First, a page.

I attribute some of the extra attenuation to pro-level pitching and proper oxygenation. Maybe the first batch you mentioned was just a perfect storm of conditions for happy, healthy yeast cells. ;)
     
  15. Nosybear

    Nosybear Well-Known Member

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    If you're reusing yeast, you're likely leaving the least flocculant yeast behind in the beer, the ones that chew up the last few points of gravity. In essence, by reusing yeast, you're selecting for future generations of less flocculant yeast. Given what you say, your reused yeast would have a lower population of non-flocculant yeast that could build over time and produce the "long tail" fermentation you mention.
     
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  16. Trialben

    Trialben Well-Known Member

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    I recon the same would happen for those who decant their starters the least floculant go out with the bathwater.
    As with packaging beer the least floculant continue into the serving vessel.
    So maybe not a big difference how floculant yeast are ecept for what I hear as genetic vairiabilty from the mother culture. Meaning the more you reuse the yeast the further from it's original fermentation characteristics you go.
     
  17. J A

    J A Well-Known Member

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    I've been doing a lot of research on conical yeast harvesting and there's definitely an art to selecting the right yeast for re-use. Lowest layer is the stuff that quit too soon and dropped out, top layer is the stuff that didin't floculate and may have kept eating sugars, middle layer is the good stuff that's most likely to behave consistently through several generations. Hard to pick and choose with a bucket or carboy but since you're likely taking the whole slurry, it's probably a pretty good mix of all the different manifestations of the original reproduction.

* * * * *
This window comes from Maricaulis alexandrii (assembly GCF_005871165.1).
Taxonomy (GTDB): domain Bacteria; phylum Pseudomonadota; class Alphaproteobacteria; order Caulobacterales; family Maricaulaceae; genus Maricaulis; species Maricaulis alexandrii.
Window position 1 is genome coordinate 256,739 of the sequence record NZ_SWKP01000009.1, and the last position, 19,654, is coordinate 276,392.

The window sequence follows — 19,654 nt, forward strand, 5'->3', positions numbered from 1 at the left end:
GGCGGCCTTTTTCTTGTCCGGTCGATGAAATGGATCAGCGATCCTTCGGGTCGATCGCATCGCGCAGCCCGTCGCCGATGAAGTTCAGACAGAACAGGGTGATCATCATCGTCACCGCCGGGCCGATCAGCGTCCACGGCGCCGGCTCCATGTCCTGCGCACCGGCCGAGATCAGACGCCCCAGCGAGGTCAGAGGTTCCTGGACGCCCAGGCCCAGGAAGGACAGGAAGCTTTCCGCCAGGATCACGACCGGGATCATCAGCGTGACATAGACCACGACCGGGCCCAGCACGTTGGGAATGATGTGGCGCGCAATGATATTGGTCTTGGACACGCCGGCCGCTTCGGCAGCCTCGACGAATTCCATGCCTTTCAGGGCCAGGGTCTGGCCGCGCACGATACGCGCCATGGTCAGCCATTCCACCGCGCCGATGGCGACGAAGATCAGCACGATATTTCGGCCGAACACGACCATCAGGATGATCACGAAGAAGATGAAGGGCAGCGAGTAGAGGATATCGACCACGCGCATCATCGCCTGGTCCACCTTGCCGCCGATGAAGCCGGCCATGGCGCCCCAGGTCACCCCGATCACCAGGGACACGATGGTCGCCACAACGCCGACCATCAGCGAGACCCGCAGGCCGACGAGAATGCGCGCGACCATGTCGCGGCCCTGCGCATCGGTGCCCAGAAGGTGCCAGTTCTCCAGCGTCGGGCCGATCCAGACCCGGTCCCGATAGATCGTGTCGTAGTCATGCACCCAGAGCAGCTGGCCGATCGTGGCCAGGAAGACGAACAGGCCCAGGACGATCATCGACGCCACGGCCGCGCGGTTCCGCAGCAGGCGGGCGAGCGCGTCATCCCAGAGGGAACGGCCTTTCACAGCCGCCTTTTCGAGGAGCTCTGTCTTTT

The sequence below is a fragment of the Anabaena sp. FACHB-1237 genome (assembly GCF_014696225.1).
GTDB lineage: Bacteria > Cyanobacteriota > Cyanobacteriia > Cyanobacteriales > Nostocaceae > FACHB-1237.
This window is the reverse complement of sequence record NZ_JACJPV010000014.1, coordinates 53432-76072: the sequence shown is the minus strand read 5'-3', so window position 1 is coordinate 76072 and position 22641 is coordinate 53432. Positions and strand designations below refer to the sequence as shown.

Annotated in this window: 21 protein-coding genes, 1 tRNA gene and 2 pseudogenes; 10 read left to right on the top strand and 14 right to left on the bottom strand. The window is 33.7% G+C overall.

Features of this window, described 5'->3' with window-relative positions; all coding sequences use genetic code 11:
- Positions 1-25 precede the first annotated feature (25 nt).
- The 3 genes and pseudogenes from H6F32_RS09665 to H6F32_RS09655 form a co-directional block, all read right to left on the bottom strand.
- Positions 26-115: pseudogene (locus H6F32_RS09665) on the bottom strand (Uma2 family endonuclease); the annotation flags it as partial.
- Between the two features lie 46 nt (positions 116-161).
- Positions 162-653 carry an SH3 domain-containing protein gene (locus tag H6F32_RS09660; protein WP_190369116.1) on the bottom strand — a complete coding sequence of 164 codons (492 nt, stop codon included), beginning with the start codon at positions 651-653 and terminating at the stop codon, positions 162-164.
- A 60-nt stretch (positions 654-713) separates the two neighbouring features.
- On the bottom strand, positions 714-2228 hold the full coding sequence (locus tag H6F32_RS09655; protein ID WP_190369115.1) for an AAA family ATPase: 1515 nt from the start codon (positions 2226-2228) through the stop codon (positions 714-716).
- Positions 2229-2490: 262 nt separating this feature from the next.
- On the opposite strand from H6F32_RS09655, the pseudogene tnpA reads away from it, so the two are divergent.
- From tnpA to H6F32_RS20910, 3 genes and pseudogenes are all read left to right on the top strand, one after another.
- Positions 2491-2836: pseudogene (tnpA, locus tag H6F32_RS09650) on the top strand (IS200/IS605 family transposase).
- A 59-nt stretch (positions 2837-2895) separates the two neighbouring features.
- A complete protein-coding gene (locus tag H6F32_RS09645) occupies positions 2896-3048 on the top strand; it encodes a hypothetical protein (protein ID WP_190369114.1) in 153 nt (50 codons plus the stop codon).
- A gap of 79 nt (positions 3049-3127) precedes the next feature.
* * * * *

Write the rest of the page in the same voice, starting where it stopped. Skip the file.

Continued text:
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  18. Nosybear

    Nosybear Well-Known Member

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    Somewhat, but we're only talking about one generation. And yes, dumping the flocculant individuals is decreasing the genetic variability of the yeast (strange as it sounds). But even that, decreasing variability, would change the fermentation characteristics.
     
  19. Nosybear

    Nosybear Well-Known Member

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    From what I can read, best way to harvest yeast is to skim at high krauesen.
     
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  20. J A

    J A Well-Known Member

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    For starters, yes. For full-pitch slurry, you won't get enough yeast that way. The top-cropping and splitting off fresh starters is probably the best way to keep a consistent colony going.